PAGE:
However, Fox News has learned that when the Pentagon cooperated with Bigelow on “The Hurt Locker,” a Department of Defense-sanctioned Army adviser pulled out at the last minute because Bigelow added several scenes that had not been authorized, breaking the production assistance agreement.

Among the additional scenes not approved by the Pentagon were one in which a U.S.-armored Humvee with an American flag on it drove into a Palestinian refugee camp in Jordan to film “angry reaction” of the crowd. The directors also added scenes that showed U.S. military personnel abusing detainees.

King said he questioned whether military officials and the CIA will be able to screen the film before its release, whether the filmmakers access to CIA agents could blow their covers and how many tactics, techniques and agency methods could have been compromised.

Leaks of classified information regarding the bin Laden mission have already resulted in the arrests of Pakistanis who were believed by local authorities to have assisted the CIA with the May 1 raid, King noted.

Participation by the administration in making such a film is “bound to increase such leaks,” King’s letter continued.

But White Press Secretary Jay Carney characterized concerns that the U.S. is giving away its secrets or endangering its operations as “ridiculous.”

“We do not discuss classified information,” Carney told reporters on Wednesday. “I would hope that as we face a continued threat from terrorism, the House Committee on Homeland Security would have more important topics to discuss.”

Lt. Col. Tony Shaffer, a retired Army Reserve officer who served in Afghanistan from 2003 to 2004, said the “hugely bad idea” could potentially reveal classified material or specific techniques used to kill the Al Qaeda leader.

“It appears to me to be a political stunt,” Shaffer told FoxNews.com. “This is not going to benefit the SEALs. They have gotten all the benefits they need, thank you very much.

Shaffer also questioned the timing of the film’s release.

“The History Channel and the Military Channel do a great job in re-creations,” he told FoxNews.com. “So, the question is: Why this and not other relevant elements of the war? This is an anomaly. And who benefits from this? Does the SEAL team benefit? Does the Department of Defense? The only thing you need to ask yourself is, ‘Who benefits by the release in October?'”

Peter King Questions White House About Bin Laden Blockbuster

By Reid Pillifant 12:12pm

Peter King is not excited about the Hollywood version of the Seal Team Six mission that killed Osama bin Laden.

The full letter:

August 9, 2011

The Honorable Gordon S. Heddell
Inspector General
Department of Defense
400 Army Navy Drive
Arlington, VA  22202-4704

The Honorable David Buckley
Inspector General
Central Intelligence Agency
Washington, DC  20505

Dear Inspectors General Heddell and Buckley:

I write to express concern regarding ongoing leaks of classified information regarding sensitive military operations.  As reported in a New York Times column on August 6, 2011, Administration officials may have provided filmmakers with details of the raid that successfully killed Usama bin Laden (UBL).  According to that report, Sony Pictures Entertainment, Inc. and movie director Kathryn Bigelow received “top-level access to the most classified mission in history” to produce a movie about the raid, due for release in October 2012.  Reportedly, a Hollywood filmmaker also attended a CIA ceremony in honor of the team that carried out the raid.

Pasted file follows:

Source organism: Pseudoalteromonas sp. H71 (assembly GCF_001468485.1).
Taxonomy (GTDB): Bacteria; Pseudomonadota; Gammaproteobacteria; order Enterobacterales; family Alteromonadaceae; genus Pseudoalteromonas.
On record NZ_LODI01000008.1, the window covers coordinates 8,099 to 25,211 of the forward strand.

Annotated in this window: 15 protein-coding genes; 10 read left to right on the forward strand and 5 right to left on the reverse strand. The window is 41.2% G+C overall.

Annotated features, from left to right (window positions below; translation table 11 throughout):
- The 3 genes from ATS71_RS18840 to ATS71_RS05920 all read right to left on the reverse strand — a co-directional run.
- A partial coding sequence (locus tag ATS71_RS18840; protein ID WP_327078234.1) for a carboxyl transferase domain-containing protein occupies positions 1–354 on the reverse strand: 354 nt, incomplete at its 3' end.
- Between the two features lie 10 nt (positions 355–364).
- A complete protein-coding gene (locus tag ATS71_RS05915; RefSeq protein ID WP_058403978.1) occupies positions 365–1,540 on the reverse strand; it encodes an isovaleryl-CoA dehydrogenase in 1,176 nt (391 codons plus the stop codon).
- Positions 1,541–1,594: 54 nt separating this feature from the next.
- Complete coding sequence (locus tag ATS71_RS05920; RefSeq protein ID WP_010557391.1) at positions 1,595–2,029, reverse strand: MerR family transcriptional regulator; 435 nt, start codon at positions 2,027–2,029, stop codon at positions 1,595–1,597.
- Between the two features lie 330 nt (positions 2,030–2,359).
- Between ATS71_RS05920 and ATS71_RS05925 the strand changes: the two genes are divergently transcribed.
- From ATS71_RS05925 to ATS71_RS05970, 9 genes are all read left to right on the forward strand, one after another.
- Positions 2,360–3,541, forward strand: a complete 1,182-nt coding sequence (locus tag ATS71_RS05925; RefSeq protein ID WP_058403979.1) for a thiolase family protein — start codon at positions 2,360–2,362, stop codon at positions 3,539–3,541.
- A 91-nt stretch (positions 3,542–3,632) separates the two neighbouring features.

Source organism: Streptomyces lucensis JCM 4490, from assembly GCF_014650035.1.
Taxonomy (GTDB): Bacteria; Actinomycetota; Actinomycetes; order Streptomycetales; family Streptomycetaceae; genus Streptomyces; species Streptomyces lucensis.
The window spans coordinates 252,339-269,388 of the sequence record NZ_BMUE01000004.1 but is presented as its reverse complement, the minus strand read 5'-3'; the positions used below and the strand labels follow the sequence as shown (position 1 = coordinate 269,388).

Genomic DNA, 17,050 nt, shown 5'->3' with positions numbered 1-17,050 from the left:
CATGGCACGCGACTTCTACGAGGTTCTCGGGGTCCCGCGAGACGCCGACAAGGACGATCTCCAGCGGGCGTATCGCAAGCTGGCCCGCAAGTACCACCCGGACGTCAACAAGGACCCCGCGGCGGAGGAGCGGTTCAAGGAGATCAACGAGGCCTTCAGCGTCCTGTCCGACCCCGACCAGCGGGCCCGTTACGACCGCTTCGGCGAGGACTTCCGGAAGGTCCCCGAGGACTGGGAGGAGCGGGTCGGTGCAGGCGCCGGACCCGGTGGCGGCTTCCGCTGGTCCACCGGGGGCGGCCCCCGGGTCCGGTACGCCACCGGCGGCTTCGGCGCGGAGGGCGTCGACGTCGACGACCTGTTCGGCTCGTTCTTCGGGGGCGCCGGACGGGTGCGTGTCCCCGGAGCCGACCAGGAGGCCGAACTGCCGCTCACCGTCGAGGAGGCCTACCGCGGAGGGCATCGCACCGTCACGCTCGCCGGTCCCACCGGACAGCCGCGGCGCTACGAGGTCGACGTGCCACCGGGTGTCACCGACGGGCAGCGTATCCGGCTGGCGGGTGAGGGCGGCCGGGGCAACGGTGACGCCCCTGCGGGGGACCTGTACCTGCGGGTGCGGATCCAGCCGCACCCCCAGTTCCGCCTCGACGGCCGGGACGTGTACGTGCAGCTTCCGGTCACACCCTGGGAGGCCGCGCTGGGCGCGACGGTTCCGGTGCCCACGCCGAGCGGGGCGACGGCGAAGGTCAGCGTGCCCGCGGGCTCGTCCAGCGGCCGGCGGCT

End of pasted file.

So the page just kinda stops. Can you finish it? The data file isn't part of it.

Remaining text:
The Administration’s first duty in declassifying material is to provide full reporting to Congress and the American people, in an effort to build public trust through transparency of government.  In contrast, this alleged collaboration belies a desire of transparency in favor of a cinematographic view of history.

Special Operations Command’s Admiral Eric Olson stated that the May 1st raid “was successful because nobody talked about it before, and if we want to preserve this capability nobody better talk about it after,” and that his operators’ “15 minutes of fame lasted about 14 minutes too long.  They want to get back in the shadows.”  Joint Chiefs of Staff Chairman Admiral Michael Mullen stated that “It is time to stop talking,” as “We have gotten to a point where we are close to jeopardizing the precision capability that we have, and we can’t afford to do that.  This fight isn’t over.”  Former Defense Secretary Robert Gates stated that “Too many people in too many places are talking too much about this operation, and when so much detail is available it makes that both more difficult and riskier” for such missions in the future.

Leaks of classified information regarding the bin Laden raid have already resulted, according to a June 15, 2011 article in the Washington Post, in the arrests of Pakistanis who were believed by local authorities to have assisted the CIA with the May 1st raid.  Further participation by JSOC and the Agency in making a film about the raid is bound to increase such leaks, and undermine these organizations’ hard-won reputations as “quiet professionals” − reputations important for their continued operational success.  And, the success of these organizations is vital to our continued homeland security.